BERKELEY HEIGHTS, NJ – Although tree-trimming wasn’t on the township council meeting’s agenda, the issue came up when one resident took the podium.
“They’re digging their own grave,” the resident said of JCP&L’s view of a township policy that was opposed to trimming trees below power lines.
Council members said they weren’t aware of a policy that favored carving versus topping trees, which was apparently established several years ago. Council President Kevin Hall suggested a meeting with a JCP&L representative, the township administrator and an Environmental Commission member.
Mayor Joseph Bruno referred to a trash hauling ordinance from 1998, which required a $100 fee for removing household waste. He said those fees have not been paid and come to $4,600 for several vendors over the past 15 years.
“$100 may be an insufficient amount,” Councilman Robert Woodruff said. Peddlers' fees are $350 and solicitor fees are $200, according to the township clerk.
The township attorney said a vendor could not be prohibited from doing business, but could be penalized at $500 a day. “Let’s write a letter and get this ball moving,” the mayor said of the delinquent payments.
Mayor Bruno also asked for the council’s approval of a generator at an estimated $85,000. It would be covered by a grant from PSE&G. “These storms have knocked us out once already and the town hall needs to be a communications center,” he said.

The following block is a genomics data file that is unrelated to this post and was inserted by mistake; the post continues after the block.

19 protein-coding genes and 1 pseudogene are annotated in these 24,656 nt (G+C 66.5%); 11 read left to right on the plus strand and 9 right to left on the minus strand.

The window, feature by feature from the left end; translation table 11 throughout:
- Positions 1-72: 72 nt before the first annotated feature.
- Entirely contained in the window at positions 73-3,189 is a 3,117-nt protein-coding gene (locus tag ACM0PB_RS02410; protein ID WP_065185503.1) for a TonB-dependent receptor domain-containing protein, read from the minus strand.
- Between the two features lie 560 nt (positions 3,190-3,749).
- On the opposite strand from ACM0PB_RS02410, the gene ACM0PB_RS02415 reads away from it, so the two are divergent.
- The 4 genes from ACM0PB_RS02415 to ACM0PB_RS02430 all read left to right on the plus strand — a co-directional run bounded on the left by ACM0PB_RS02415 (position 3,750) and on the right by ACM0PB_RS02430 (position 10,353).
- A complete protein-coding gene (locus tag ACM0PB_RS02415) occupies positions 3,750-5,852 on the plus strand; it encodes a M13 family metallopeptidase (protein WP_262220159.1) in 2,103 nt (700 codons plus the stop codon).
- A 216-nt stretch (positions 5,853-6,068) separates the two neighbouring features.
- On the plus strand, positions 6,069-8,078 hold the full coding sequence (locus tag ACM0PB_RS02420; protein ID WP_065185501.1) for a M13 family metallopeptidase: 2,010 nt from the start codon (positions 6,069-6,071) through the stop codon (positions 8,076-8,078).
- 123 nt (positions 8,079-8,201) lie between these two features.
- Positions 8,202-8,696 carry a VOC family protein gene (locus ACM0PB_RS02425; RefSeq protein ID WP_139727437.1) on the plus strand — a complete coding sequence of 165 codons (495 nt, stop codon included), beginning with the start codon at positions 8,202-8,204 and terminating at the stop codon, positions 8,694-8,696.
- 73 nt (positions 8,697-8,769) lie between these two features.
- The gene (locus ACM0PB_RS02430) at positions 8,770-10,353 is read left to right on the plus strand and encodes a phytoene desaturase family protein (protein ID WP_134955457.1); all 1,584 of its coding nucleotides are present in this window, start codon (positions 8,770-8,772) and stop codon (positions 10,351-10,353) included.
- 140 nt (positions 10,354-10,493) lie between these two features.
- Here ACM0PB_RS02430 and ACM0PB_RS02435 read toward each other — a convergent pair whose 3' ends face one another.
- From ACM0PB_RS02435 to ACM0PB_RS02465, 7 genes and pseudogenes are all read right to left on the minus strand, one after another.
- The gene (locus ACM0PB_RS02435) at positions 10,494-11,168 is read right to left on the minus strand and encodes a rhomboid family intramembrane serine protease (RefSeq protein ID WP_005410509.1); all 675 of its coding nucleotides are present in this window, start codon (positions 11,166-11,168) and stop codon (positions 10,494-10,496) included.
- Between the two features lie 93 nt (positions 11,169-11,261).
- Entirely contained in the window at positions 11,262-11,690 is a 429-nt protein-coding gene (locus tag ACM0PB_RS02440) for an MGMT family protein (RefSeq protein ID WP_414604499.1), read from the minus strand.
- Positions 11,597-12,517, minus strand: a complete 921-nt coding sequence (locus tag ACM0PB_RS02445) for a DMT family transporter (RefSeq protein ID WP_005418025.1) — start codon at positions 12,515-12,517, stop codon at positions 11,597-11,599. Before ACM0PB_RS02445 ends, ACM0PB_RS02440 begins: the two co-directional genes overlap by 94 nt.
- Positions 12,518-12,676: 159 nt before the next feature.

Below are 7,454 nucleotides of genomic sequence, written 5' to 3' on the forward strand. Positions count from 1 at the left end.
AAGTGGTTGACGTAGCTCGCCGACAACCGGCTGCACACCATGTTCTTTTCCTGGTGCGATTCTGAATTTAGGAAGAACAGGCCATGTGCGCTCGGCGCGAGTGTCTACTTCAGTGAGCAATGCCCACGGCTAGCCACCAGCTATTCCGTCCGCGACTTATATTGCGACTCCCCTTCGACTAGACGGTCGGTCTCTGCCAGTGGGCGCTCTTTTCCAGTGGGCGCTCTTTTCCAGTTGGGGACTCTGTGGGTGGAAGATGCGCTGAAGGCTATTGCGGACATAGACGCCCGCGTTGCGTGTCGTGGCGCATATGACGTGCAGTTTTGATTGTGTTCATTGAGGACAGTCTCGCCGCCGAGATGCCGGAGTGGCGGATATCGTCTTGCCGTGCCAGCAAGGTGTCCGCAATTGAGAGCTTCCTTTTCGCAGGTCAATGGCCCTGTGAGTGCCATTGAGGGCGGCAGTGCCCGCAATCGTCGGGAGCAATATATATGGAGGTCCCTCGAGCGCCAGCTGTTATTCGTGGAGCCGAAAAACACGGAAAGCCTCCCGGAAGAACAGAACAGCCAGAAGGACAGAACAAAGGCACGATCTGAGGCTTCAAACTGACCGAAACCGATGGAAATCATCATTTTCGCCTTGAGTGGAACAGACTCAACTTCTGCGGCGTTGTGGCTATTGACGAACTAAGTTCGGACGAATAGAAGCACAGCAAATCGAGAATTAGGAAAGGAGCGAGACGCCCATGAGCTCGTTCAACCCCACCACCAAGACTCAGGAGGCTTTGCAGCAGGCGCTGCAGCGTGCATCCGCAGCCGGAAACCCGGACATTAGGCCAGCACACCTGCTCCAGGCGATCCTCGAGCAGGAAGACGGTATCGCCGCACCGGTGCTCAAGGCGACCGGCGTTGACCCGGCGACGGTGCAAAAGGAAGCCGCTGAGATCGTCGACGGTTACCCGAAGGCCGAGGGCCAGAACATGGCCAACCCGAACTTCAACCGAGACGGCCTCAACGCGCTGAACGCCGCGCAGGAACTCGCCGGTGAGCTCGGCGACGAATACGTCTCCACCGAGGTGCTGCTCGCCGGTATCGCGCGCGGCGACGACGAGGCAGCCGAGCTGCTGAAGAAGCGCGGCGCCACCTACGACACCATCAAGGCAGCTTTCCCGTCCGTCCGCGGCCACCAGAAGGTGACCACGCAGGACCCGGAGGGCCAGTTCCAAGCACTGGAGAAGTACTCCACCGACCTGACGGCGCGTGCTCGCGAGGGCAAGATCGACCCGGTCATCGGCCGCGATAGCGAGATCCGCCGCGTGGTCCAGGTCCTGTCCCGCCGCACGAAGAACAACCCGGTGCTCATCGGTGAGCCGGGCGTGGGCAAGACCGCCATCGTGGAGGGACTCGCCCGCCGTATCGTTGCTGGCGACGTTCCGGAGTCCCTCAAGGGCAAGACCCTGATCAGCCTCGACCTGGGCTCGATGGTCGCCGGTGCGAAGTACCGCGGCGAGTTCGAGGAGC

Councilman Edward Delia reported on the July 16 fair, saying that a resident was not allowed back into her neighborhood after 6 p.m. because she did not have a pass. He asked that the police be more understanding of neighbors when they offer to show a driver’s license and registration. Bruno said he would speak to the Police Chief.
Delia also addressed road repairs. He said a hot coal patch is twice as expensive as regular asphalt and should not be used in hot weather. “It does a terrible job in fixing roads,” he said. The Department of Public Works will follow up. In addition, he had concerns about the inventory list, especially cutting bits for a break light. The mayor explained the equipment had been borrowed and the township needed to provide the bits.
The council adopted a resolution to enter a developer’s agreement with Berkley Square at 240-264 Springfield Ave. The mayor said brick pavers and coach lamps would be there soon.
The mayor noted that Congressman Leonard Lance had visited Berkley Heights and presented a $105,000 check to the fire department for communication signals. He also addressed students at the Police Academy. “He is a true friend of Berkeley Heights,” the mayor said of Lance. Assemblywoman Nancy Munoz of Summit also was present.
Bruno urged the public to attend the final two free outdoor concerts this summer.
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